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A Shocking Amount of America's Recycled Plastic Doesn't Actually Get Recycled

Luke Darby
The U.S. and other countries are dumping more plastic in developing countries than they can handle.

Americans produce almost 35 million tons of plastic garbage each year. The stuff takes up to 400 years to break down, and not even 10 percent of it gets recycled. But, according to a new report from The Guardian, what little plastic Americans do try to recycle often ends in poor countries across the developing world, where it sits in landfills and small towns.

Until 2017, China and Hong Kong were responsible for processing about half of all U.S. plastic meant for recycling. But so much of the plastic they received from the U.S. was covered with food, dirt or was otherwise contaminated or non-recyclable that it just wound up in Chinese landfills, so the government decided to shut down the program. By examining shipping records and U.S. Census Bureau export data, The Guardian found that the US is still exporting more than 1 million tons of plastic per year, much of it to countries "that are already drowning in it." As The Guardian reports:

Take Vietnam. Minh Khai, a village on a river delta near Hanoi, is the center of a waste management cottage industry. Rubbish from across the world, inscribed in languages from Arabic to French, lines almost every street in this community of about 1,000 households. Workers in makeshift workshops churn out recycled pellets amid toxic fumes and foul stench from the truckloads of scrap that are transported there every day. Even Minh Khai’s welcome arch, adorned with bright red flags, is flanked by plastic waste on both sides.

American plastic is piling up in some of the poorest countries in the world—Bangladesh, Ethiopia, Senegal, Ecuador, Cambodia. Shipping recyclables across the globe for factory processing is hardly a "green" solution, but the labor in these countries is often cheap and there are few if any environmental regulations. Unsurprisingly, considering the lack of oversight, many of those countries are also mismanaging the plastic they process, sometimes just dumping it directly into open air landfills. University of Georgia researcher Jenna Jambeck found that Malaysia was improperly disposing of 55 percent of the plastic shipped there. In Vietnam, it's as much as 86 percent.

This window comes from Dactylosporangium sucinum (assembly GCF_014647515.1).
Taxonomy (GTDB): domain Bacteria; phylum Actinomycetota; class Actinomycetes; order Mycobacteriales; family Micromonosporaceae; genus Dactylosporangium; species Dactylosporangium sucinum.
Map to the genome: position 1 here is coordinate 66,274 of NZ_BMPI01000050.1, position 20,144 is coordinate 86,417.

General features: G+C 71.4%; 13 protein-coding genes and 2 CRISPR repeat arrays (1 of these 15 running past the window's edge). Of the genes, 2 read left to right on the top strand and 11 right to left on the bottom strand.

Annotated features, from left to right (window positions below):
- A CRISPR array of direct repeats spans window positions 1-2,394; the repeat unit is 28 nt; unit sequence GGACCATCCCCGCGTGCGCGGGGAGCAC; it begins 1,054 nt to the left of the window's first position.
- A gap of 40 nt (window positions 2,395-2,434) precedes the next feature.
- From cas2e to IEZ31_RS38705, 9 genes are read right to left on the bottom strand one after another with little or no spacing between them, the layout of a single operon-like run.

This isn't a uniquely American problem. In 2013, Canada mislabelled 69 shipping containers holding 2,450 tons of trash as "recyclable" and shipped them to the Philippines. Canada's years of foot-dragging to get the garbage shipped back caused Rodrigo Duterte, president of the Philippines, to recall his ambassador in Ottawa earlier this year. Finally, rather than deal with it any longer, the Philippines paid to haul it all back to Vancouver.

In fact, plastic pollution is a global catastrophe. Between 1.15 and 2.4 million tons of plastic end up in the ocean every year. The Pacific Garbage Patch, the largest of five massive rafts of floating garbage in the world's oceans, is now twice the size of Texas, according Forbes. In the last year, numerous whales have washed up dead on beaches around the world with their stomachs stuffed with plastic bags and other debris. There's now enough long-lasting plastic globally that it will be a permanent part of humanity's fossil record.

Plastic has only been in mass production since the 1960s, and there's already an estimated 8.3 billion tons of it the world over, according to National Geographic. It's going to take more than shuffling it around the globe to really deal with the overwhelming scale of the problem.

Originally Appeared on GQ